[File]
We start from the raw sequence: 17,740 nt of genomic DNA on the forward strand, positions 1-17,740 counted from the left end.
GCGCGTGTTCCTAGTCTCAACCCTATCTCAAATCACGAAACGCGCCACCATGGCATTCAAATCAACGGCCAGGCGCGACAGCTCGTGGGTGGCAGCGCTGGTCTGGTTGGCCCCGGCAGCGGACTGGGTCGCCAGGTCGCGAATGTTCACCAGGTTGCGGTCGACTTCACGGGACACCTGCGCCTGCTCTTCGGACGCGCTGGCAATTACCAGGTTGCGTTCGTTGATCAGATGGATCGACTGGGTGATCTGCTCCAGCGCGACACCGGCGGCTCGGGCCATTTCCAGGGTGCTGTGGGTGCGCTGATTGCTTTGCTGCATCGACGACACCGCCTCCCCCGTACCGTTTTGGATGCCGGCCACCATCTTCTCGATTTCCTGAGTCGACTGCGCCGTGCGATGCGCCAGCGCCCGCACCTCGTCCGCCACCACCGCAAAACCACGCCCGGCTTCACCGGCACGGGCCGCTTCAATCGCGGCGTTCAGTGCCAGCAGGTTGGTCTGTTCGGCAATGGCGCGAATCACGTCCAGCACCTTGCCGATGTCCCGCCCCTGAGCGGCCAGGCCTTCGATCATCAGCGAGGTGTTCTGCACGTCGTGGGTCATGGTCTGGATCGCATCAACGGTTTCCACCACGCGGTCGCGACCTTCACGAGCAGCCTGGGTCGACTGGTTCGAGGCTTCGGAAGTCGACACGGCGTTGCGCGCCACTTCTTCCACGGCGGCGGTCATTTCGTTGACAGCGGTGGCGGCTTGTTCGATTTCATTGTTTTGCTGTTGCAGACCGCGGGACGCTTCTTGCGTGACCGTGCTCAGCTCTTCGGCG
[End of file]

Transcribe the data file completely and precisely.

We start from the raw sequence: 17,740 nt of genomic DNA on the forward strand, positions 1-17,740 counted from the left end.
GCGCGTGTTCCTAGTCTCAACCCTATCTCAAATCACGAAACGCGCCACCATGGCATTCAAATCAACGGCCAGGCGCGACAGCTCGTGGGTGGCAGCGCTGGTCTGGTTGGCCCCGGCAGCGGACTGGGTCGCCAGGTCGCGAATGTTCACCAGGTTGCGGTCGACTTCACGGGACACCTGCGCCTGCTCTTCGGACGCGCTGGCAATTACCAGGTTGCGTTCGTTGATCAGATGGATCGACTGGGTGATCTGCTCCAGCGCGACACCGGCGGCTCGGGCCATTTCCAGGGTGCTGTGGGTGCGCTGATTGCTTTGCTGCATCGACGACACCGCCTCCCCCGTACCGTTTTGGATGCCGGCCACCATCTTCTCGATTTCCTGAGTCGACTGCGCCGTGCGATGCGCCAGCGCCCGCACCTCGTCCGCCACCACCGCAAAACCACGCCCGGCTTCACCGGCACGGGCCGCTTCAATCGCGGCGTTCAGTGCCAGCAGGTTGGTCTGTTCGGCAATGGCGCGAATCACGTCCAGCACCTTGCCGATGTCCCGCCCCTGAGCGGCCAGGCCTTCGATCATCAGCGAGGTGTTCTGCACGTCGTGGGTCATGGTCTGGATCGCATCAACGGTTTCCACCACGCGGTCGCGACCTTCACGAGCAGCCTGGGTCGACTGGTTCGAGGCTTCGGAAGTCGACACGGCGTTGCGCGCCACTTCTTCCACGGCGGCGGTCATTTCGTTGACAGCGGTGGCGGCTTGTTCGATTTCATTGTTTTGCTGTTGCAGACCGCGGGACGCTTCTTGCGTGACCGTGCTCAGCTCTTCGGCG